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Entered according to the Act of Congress, in the year 1833, by Jonathan Leavitt, in the Clerk's Office of the District Court of the Southern District of New-York.
WEST & TROW, Printers.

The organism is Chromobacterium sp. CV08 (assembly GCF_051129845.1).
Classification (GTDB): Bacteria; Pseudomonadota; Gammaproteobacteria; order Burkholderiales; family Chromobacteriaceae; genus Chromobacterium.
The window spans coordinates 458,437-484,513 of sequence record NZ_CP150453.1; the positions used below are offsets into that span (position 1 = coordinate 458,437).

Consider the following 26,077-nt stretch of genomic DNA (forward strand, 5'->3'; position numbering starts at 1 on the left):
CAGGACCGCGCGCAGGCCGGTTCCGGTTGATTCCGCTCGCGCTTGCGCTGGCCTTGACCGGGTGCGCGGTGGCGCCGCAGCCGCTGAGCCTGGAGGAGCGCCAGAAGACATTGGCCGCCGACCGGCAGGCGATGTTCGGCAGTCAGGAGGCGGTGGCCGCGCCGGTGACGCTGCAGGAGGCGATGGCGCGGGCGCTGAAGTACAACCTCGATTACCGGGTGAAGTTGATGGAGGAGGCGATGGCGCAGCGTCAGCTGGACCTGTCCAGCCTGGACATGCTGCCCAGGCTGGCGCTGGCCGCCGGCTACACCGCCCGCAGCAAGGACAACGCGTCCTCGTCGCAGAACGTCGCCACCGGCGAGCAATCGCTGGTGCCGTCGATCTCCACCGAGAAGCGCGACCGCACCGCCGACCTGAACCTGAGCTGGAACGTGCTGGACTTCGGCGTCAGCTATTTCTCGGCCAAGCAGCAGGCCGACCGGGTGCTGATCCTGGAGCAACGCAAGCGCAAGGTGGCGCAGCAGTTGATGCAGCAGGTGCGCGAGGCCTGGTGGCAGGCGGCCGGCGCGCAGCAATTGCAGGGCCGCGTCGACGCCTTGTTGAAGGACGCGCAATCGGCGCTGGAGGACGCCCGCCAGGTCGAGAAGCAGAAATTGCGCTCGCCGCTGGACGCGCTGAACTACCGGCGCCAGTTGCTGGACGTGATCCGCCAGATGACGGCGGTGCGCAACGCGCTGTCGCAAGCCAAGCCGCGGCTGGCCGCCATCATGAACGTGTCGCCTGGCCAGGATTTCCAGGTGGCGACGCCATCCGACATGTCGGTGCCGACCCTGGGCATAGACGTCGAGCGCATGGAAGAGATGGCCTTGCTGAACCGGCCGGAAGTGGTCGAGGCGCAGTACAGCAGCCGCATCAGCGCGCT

THERE is something in controversy which is calculated to awaken unhallowed passions, even when the object is professedly most remote from personal interest. Religious controversy is therefore in itself an evil, though it is often necessary. This discussion I hope to conduct with good will to my brethren, all of whom I respect, and some of whom are my personal friends. I consider it lawful to examine with freedom the soundness and even the fairness of their arguments, but not to extend my censure beyond the reasoning. I regard our dependence on divine efficiency as one of the sweetest doctrines of the Bible, and know it to be most deeply felt under the special effusions of the Spirit. Take from me my dependence on God, and I must despair. I consider too the honour of raising to spiritual life a world dead in trespasses and sins, as one of the brightest glories of the Godhead; and I have been grieved at my very heart to see this honour taken away. This has been the severest cut of all. These reasons for entering into this discussion will, I hope,